Carmelo Calabrese is an agronomist and the president of the OP Fonteverde di Ispica, “The courgette campaign in South-Eastern Sicily has just begun and it is characterised by two things: good prices due to a shortage of produce from Central Italy and a widespread fear of the New Delhi virus”.
Calabrese, “The season is at the initial stage. The first harvesting occurred at the beginning of this month. Step by step, we get into the heart of the campaign thanks to the transplants and sowings we carry out. In this way, we try to have as much available produce as possible over time. The 85% of the 40 hectares devoted to courgette farming is constituted by the dark green courgette. The remaining 15% is devoted to the farming of the Bolognese white courgette variety”.
In the last years, producers have been fighting the New Delhi virus which is carried by the white butterfly, the Bemisia tabaci – a butterfly particularly active in high temperatures areas. This induced farmers to shift the production to November so that it will end in May, in Sicily.
The manager, “There are several ways to fight back this white butterfly. For instance, one can apply nets along the tunnels’ side-holes, otherwise one can use a different kind of traps. We must be extremely careful with early produce fields because we need to find a compromise and the right time to open the tunnels – which is an operation that results in the coming of the white butterfly. In this way, we can allow the fruit to ripen properly”.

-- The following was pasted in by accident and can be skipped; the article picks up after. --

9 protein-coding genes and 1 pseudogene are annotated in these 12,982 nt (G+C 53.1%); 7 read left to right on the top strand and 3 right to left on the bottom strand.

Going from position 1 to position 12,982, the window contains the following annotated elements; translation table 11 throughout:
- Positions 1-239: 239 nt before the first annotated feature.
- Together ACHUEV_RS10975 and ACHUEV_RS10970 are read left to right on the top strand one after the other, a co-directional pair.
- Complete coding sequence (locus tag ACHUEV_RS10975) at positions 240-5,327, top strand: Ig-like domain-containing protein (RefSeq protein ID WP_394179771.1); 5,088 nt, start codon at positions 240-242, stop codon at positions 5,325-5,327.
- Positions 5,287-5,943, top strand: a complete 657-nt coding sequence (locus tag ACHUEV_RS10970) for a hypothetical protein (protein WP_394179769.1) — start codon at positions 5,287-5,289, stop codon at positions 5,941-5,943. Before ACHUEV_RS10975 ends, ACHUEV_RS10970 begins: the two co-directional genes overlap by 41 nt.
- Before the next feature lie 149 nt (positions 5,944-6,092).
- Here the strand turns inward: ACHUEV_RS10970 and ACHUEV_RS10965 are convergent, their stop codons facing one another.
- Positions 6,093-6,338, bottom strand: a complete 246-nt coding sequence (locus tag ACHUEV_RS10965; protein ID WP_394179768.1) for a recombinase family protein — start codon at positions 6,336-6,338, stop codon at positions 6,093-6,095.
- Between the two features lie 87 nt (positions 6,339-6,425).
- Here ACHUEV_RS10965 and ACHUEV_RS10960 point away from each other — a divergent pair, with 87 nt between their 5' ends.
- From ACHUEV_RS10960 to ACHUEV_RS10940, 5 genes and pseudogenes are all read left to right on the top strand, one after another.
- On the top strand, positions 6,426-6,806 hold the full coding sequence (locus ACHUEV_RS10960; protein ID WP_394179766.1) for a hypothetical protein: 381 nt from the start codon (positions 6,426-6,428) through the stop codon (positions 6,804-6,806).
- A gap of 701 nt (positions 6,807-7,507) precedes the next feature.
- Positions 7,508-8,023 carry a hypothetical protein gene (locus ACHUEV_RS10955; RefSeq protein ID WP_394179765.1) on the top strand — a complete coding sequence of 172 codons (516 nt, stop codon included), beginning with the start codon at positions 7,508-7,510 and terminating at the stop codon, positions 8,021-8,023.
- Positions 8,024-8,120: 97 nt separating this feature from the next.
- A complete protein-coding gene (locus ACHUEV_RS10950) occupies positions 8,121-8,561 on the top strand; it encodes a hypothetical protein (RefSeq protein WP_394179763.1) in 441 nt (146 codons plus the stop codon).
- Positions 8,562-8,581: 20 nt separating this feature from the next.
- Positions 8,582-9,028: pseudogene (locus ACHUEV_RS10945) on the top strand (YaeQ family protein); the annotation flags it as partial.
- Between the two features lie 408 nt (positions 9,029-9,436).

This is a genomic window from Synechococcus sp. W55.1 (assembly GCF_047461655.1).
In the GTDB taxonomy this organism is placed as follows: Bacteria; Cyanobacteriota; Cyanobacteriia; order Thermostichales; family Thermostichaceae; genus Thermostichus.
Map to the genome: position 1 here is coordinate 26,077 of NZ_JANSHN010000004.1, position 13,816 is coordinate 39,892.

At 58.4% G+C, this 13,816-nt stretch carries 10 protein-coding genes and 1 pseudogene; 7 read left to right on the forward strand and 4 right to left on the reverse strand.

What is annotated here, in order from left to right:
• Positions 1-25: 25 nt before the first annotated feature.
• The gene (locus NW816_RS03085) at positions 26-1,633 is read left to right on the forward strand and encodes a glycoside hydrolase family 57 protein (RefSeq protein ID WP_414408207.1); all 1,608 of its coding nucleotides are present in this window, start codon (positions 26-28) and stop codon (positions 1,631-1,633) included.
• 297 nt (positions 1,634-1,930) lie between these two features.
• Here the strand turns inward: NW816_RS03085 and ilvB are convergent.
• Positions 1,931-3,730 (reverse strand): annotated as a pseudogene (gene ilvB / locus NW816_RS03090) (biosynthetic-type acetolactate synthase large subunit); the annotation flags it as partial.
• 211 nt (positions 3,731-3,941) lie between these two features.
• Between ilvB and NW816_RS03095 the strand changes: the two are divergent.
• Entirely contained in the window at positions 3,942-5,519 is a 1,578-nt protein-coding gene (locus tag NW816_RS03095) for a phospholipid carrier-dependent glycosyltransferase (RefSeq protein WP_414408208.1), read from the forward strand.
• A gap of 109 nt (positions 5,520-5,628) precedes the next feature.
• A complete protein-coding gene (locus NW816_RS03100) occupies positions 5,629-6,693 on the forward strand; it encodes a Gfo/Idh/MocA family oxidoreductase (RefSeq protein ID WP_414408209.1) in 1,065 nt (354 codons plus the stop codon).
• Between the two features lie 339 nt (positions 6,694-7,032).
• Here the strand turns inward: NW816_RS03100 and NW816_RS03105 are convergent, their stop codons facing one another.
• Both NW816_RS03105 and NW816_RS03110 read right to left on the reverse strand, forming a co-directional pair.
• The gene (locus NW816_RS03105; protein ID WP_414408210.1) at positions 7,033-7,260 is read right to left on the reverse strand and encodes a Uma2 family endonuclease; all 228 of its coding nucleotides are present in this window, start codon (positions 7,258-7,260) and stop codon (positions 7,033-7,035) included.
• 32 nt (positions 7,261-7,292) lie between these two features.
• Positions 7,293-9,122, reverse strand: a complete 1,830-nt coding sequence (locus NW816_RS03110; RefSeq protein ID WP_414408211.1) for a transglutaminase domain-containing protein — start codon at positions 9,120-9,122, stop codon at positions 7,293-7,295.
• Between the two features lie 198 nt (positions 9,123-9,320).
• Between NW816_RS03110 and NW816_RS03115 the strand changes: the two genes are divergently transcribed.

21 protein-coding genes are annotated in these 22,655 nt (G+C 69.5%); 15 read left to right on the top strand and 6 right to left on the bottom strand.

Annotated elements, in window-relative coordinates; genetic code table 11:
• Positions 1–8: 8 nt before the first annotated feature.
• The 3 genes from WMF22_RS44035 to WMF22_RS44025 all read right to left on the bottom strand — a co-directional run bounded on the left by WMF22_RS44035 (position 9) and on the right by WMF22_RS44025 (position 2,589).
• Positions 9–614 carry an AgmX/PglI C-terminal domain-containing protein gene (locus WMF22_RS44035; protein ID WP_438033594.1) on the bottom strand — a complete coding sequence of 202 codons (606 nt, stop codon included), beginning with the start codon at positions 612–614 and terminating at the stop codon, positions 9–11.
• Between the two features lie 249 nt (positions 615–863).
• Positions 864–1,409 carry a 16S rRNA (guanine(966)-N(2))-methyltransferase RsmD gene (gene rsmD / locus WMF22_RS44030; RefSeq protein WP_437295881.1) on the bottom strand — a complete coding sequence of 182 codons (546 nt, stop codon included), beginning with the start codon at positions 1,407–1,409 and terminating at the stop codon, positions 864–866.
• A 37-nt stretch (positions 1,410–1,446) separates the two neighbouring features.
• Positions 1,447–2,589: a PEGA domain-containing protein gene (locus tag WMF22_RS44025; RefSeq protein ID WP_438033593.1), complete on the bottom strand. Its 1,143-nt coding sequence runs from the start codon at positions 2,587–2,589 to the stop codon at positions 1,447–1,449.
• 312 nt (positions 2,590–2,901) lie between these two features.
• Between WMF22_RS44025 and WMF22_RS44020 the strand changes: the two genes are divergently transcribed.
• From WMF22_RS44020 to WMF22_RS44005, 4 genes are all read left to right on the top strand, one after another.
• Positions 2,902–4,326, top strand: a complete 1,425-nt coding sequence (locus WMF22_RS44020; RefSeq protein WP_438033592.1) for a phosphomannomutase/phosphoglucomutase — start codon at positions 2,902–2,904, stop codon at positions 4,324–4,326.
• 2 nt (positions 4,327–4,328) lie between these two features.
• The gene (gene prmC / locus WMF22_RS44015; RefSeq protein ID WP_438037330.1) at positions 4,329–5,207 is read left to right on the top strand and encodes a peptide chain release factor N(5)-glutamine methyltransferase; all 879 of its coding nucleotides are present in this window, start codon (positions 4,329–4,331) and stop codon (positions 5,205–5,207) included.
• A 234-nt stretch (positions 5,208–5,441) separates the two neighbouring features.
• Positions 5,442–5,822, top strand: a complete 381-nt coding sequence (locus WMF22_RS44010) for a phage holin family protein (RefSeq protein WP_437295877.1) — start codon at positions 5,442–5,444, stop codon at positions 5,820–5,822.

The expert said: “As of now, 15% of our crops are affected by the virus. This percentage will become lower as the temperatures become colder.
The market trend for the courgette is regulated by the meeting of demand and offer. During this phase, Sicily seems to be taking the lead. Let's see why.
The agronomist, “Spain is affected by the virus just like us. Therefore, also Spanish producers shifted the harvesting period which resulted in an increase in prices – to 1.80 euros/kg. The prices will stay high throughout November when the Spanish produce will start arriving. Despite the New Delhi virus-related problems, we are expecting a yield of 50 tons per hectare”.
The OP Fonteverde markets 70% mainly through Italian and foreign MMRs, and the remaining 30% is shipped to Italian wholesale markets.
Now, we have to wait and see to what degree the temperatures will change in order to understand how much the New Delhi virus will affect the total yield and the marketing campaign”.
For more information:
OP Consorzio Fonteverde Società Consortile Agricola a r.l.
C.da Fontanazza s.n.
97014 Ispica (RG) Italy
Tel.: +39 0932 951484
Fax: +39 0932 951200